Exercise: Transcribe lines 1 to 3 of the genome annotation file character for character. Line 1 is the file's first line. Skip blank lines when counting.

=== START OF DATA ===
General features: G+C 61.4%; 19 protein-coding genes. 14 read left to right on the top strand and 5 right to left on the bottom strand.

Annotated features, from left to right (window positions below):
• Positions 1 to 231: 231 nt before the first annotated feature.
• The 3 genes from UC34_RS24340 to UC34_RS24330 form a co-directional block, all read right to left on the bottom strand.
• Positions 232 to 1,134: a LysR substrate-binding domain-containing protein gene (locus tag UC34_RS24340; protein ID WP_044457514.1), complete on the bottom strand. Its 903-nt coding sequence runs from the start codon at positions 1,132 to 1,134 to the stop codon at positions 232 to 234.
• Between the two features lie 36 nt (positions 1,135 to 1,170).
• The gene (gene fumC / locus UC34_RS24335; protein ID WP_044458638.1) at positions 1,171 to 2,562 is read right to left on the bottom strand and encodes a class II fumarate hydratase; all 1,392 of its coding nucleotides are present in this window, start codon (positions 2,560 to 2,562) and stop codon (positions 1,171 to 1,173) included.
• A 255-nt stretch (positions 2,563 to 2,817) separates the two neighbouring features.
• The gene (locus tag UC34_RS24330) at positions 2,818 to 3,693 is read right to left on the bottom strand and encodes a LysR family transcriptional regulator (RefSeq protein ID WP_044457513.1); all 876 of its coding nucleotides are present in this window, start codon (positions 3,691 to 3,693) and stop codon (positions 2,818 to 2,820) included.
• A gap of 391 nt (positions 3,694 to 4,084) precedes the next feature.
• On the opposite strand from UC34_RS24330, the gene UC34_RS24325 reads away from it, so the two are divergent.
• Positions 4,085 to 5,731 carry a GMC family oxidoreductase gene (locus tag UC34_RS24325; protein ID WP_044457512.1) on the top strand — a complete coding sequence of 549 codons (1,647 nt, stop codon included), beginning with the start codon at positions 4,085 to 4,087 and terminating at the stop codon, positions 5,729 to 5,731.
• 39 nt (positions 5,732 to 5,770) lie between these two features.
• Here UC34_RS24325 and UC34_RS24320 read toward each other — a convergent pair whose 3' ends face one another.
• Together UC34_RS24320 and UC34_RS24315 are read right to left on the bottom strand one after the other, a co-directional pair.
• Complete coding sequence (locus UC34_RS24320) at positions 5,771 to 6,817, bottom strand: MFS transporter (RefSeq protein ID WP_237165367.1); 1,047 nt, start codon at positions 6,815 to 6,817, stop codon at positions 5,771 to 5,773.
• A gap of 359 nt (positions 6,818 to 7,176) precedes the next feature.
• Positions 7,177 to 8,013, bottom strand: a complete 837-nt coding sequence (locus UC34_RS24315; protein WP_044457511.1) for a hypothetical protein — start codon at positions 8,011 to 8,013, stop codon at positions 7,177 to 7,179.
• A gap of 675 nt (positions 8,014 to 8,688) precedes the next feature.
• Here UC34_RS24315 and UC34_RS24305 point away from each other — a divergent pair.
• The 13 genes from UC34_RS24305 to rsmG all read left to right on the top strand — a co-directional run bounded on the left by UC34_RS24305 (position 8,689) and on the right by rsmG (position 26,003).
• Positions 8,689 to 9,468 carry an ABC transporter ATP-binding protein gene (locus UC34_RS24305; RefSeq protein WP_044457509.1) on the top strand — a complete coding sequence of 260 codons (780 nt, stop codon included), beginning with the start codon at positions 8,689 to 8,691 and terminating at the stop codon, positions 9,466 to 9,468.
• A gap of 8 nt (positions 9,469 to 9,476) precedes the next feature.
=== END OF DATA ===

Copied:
General features: G+C 61.4%; 19 protein-coding genes. 14 read left to right on the top strand and 5 right to left on the bottom strand.

Annotated features, from left to right (window positions below):
• Positions 1 to 231: 231 nt before the first annotated feature.